Economics 101

Why I Dislike the Word ‘Capitalism’

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Editor’s note: Dr. Anne Bradley was recently featured in an interview with Praxis Circle. Below are a few highlights of that conversation, which you can watch in full here.

What is capitalism?

Capitalism is a word that I don’t like. You might say, “Wow, that’s silly because it’s on the front cover of your book.” In fact, when we were thinking about the book, I said, “I don’t think we should use the word ‘capitalism.’” But the whole point is that people are starting to really question capitalism—again, and have I think forever. Okay we’re going to roll our sleeves up and get dirty and talk about what capitalism means. 

Capitalism is a term that was originated by Karl Marx. It’s a derogatory term. If you know anything about Marx, he was someone who was very worried about excessive wealth accumulation. He believed that work was inherently alienating. So when I get in a commercial relationship with my employer, there’s a probability, a likelihood, that I’m going to be alienated from my work, that I’m going to be a pawn or a cog in this machine. There’s no fulfillment in it. This is very different from the narrative that we talk about when we talk about work. Karl Marx says the dirty capitalists, the holders of capital—that’s where this term comes into being.  

Capitalism as a system. What do we mean? And I want to be very clear about the economic definition of this. The economic definition of capitalism is the private ownership of the means of production. Well, what does that mean? It means that private individuals as firms hold property rights. And they make investment decisions based on their assessment of what people want and need. Meaning the United States government doesn’t own all the farms. The United States government doesn’t own all the manufacturing plants. Apple is a private company and they make stuff. How do they make those decisions? Well they try to figure out what consumers want. Sometimes they’re right, sometimes they’re wrong. Capitalism is about that system of profit and loss. 

What’s profoundly important about capitalism, which Marx didn’t understand, is that it’s driven by consumers, it’s driven by you and I. If none of us go into Apple (the store), it’s not going to exist anymore or they’re going to have to change the way they do things. That’s the power of consumers. It’s very different than what Marx thought a capitalist system looked like.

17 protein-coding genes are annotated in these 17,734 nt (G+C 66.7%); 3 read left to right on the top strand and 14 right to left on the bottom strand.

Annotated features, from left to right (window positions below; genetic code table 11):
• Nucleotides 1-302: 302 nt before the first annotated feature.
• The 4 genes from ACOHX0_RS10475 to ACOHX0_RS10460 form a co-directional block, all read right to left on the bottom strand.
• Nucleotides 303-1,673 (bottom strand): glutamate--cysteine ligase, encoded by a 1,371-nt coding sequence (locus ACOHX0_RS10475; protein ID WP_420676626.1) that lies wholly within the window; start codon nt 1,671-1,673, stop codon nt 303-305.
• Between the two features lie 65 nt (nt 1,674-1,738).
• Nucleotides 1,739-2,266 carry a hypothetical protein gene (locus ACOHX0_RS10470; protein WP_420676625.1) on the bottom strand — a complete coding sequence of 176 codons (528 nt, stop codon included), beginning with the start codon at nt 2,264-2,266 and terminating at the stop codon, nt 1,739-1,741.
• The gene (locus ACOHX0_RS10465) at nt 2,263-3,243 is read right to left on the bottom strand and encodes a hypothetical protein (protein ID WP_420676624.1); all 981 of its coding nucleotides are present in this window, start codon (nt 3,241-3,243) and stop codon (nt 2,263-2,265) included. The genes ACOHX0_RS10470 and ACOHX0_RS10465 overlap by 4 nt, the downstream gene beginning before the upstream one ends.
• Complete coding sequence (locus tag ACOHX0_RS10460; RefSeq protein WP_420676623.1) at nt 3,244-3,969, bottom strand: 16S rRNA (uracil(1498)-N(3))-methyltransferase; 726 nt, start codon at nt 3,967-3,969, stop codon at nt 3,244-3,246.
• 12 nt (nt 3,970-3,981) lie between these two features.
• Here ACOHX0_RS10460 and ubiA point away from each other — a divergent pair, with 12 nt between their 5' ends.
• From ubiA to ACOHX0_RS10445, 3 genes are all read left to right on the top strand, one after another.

So capitalism as a system hasn’t been around that long. It’s very much correlated with the onset of the Industrial Revolution. And I would even say that there’s no system today that we can observe that’s perfectly capitalistic, meaning all individuals privately hold the means of production.

(Watch this part of the interview here.)

Why do you dislike the word “capitalism?”

The reason I do not like the word “capitalism” is because it means a thousand different things to a thousand different people. So if we were to go out on the street and do a man-on-the-spot interview and say, “What does capitalism mean?” you would have every answer under the sun, from the one I just gave (which is the economic answer) to “it’s the rich getting richer at the expense of the poor.” 

That’s why I don’t like the word, because I think when you’re saying, “Let’s talk about capitalism,” immediately in your mind that’s an image, an idea, a definition. So when we talk about capitalism, we’re all starting from a different place and our biases are loaded into that. 

I prefer to talk about a market-based society. Where are markets allowed to operate and where are they constrained and what’s the range over that? That’s less political or less ideological, so I think the problem with the word “capitalism” is it incites all anger and emotion, and then it’s hard to talk about whether it’s good or not.

(Watch this part of the interview here.)

Does democratic capitalism have goals?

I don’t know that there are specific goals to democratic capitalism. I think there are broad goals to democratic capitalism. What do we mean when we say that? We mean, we don’t actually know what’s going to come next. 

Let’s take each word at a time. Democracy means representation, people have agency, I elect my political representative to enforce the rules that I already agreed to. Democracy means political representation, which is a ward against tyranny and oppression. Capitalism means private decentralized people decide how they’re going to make their investments and we have no idea what’s going to come next. 

So living in a world of freedom means there’s a lot of predictability in the rules of the place but it means there’s a lot of unpredictability in terms of knowing where the world is going to go. We don’t know what the next invention is going to be. We don’t know what life is going to look like in twenty years. That’s exciting! It’s exciting to not know. It’s exciting to have people have the right incentives to be coming up with the next big ideas.

Those are the broad goals of democratic capitalism, but the goals are not specific other than protecting the rule of law, protecting people in their relationship against predation by the state, and protecting markets, allowing markets to bloom.

(Watch this part of the interview here.)

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